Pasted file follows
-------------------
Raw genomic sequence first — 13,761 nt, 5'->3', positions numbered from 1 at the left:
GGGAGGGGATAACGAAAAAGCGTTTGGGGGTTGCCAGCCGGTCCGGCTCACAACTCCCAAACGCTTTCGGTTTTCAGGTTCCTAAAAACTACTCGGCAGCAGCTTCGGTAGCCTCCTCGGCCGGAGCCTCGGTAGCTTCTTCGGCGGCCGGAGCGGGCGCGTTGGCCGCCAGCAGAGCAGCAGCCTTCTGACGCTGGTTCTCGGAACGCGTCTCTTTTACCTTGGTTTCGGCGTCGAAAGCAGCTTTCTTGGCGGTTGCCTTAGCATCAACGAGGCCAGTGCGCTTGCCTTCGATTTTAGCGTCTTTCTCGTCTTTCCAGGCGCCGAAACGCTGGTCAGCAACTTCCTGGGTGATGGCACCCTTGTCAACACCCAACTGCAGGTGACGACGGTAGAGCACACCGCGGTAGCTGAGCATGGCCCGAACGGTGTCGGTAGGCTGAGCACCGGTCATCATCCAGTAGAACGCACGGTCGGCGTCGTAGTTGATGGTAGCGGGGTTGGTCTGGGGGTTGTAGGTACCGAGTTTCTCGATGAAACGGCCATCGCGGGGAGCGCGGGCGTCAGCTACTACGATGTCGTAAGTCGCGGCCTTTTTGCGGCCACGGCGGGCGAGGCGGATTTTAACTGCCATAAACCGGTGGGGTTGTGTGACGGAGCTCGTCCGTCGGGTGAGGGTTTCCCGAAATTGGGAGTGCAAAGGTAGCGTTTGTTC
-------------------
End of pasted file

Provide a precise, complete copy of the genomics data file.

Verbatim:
Raw genomic sequence first — 13,761 nt, 5'->3', positions numbered from 1 at the left:
GGGAGGGGATAACGAAAAAGCGTTTGGGGGTTGCCAGCCGGTCCGGCTCACAACTCCCAAACGCTTTCGGTTTTCAGGTTCCTAAAAACTACTCGGCAGCAGCTTCGGTAGCCTCCTCGGCCGGAGCCTCGGTAGCTTCTTCGGCGGCCGGAGCGGGCGCGTTGGCCGCCAGCAGAGCAGCAGCCTTCTGACGCTGGTTCTCGGAACGCGTCTCTTTTACCTTGGTTTCGGCGTCGAAAGCAGCTTTCTTGGCGGTTGCCTTAGCATCAACGAGGCCAGTGCGCTTGCCTTCGATTTTAGCGTCTTTCTCGTCTTTCCAGGCGCCGAAACGCTGGTCAGCAACTTCCTGGGTGATGGCACCCTTGTCAACACCCAACTGCAGGTGACGACGGTAGAGCACACCGCGGTAGCTGAGCATGGCCCGAACGGTGTCGGTAGGCTGAGCACCGGTCATCATCCAGTAGAACGCACGGTCGGCGTCGTAGTTGATGGTAGCGGGGTTGGTCTGGGGGTTGTAGGTACCGAGTTTCTCGATGAAACGGCCATCGCGGGGAGCGCGGGCGTCAGCTACTACGATGTCGTAAGTCGCGGCCTTTTTGCGGCCACGGCGGGCGAGGCGGATTTTAACTGCCATAAACCGGTGGGGTTGTGTGACGGAGCTCGTCCGTCGGGTGAGGGTTTCCCGAAATTGGGAGTGCAAAGGTAGCGTTTGTTC